With David Bingle of DDL Group who provide a complete range of direct marketing services.


I was chatting with David the other week about data.  (To marketers data usually means contact data – names, addresses, email addresses etc.).


Data has to be one of the cornerstones of marketing.  It’s the basis of most marketing communications.  For these to be effective and to ensure the maximum return.


Profiling your target business contact is a good first step.  What industry do they belong to? What size are they?  How many employees do they have?  What is their annual turnover? on investment, data needs to be kept in good condition.


All businesses hold data; data on prospects and customers, past and present.  Keeping data clean will ensure you’re not wasting money contacting people who aren’t interested or who have “gone away”.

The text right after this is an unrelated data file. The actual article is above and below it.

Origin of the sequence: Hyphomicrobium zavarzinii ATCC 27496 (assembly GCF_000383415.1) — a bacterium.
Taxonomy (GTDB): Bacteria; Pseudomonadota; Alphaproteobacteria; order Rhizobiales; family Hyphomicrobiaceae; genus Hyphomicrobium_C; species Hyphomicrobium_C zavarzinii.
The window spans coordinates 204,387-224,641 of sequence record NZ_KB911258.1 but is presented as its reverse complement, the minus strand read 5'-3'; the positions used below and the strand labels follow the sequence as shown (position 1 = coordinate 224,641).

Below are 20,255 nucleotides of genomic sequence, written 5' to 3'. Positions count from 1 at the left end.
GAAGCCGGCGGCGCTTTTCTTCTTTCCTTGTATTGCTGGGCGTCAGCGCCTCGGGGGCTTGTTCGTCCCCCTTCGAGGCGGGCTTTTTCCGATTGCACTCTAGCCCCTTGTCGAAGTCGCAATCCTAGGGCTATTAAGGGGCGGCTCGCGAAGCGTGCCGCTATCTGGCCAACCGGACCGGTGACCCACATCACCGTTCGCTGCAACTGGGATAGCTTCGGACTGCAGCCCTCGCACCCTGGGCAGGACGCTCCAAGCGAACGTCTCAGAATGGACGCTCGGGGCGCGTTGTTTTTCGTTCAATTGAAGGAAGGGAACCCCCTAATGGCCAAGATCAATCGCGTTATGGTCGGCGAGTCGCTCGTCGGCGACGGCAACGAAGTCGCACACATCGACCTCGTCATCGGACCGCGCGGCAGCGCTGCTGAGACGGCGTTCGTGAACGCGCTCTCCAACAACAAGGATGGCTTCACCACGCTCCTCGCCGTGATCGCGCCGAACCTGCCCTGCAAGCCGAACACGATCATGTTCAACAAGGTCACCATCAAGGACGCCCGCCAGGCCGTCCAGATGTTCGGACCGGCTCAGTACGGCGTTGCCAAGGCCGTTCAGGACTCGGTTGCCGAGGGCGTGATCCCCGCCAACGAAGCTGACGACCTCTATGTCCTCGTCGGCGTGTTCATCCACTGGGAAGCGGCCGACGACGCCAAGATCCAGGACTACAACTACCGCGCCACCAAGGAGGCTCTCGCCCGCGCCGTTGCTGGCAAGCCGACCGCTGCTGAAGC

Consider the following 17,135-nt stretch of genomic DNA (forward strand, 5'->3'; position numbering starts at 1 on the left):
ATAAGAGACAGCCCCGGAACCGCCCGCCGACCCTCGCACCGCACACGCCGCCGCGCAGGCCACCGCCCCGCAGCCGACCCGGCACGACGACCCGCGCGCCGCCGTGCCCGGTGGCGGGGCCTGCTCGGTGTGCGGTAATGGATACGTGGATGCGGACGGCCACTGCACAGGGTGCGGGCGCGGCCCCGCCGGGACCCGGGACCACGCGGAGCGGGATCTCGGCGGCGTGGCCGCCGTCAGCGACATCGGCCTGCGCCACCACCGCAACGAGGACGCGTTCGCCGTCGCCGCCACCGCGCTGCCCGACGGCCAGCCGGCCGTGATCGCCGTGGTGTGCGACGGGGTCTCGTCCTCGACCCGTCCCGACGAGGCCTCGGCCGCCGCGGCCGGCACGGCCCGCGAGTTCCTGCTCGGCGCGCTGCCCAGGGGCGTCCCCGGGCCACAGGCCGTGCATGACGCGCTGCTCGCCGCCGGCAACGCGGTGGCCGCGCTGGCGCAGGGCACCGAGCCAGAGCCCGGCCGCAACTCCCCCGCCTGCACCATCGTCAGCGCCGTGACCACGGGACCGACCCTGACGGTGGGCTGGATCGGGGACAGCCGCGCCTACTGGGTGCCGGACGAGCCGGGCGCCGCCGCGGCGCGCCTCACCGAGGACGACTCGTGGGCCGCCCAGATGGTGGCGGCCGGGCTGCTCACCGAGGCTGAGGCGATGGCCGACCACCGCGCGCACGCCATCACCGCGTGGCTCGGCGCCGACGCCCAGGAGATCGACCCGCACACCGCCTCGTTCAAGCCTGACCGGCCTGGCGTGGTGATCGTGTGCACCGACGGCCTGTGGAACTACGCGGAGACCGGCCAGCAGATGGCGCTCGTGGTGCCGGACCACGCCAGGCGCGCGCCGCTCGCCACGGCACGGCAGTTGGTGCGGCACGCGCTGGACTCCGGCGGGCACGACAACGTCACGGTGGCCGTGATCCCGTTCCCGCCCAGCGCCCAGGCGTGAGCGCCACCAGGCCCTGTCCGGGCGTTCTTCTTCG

Often businesses will decide they need more data; especially if a business wants to grow.  There is lots of data available.  How do you make the right choice?


As with many things, it’s all in the planning and the preparation.  You need to think carefully about your needs before you contact a data provider.


If you have enough data on your own you could profile your existing contacts.  The marketing analysis tool RFM may help.  Recency, Frequency & Monetary Value will help you identify your most valuable customers.  You want more valuable customers.


Once you’ve decided the key market sectors you can use SIC (Standard Industrial Classification of Economic Activities) Codes to help define the sector.  SIC Codes aren’t always accurate but they are a good start.  You’ll need to decide on a geographical area.  Possibly the whole of the UK but some businesses like to work from a local radius first. Finally you’ll need an idea of job titles and job functions.


Once you’ve got all that you can look at data providers.


There are lots of data providers.  The cost of data varies enormously.  So what do you need to be aware of before you take the plunge?


There’s more about what you need to know and consider before you acquire data in The Value of Data II….

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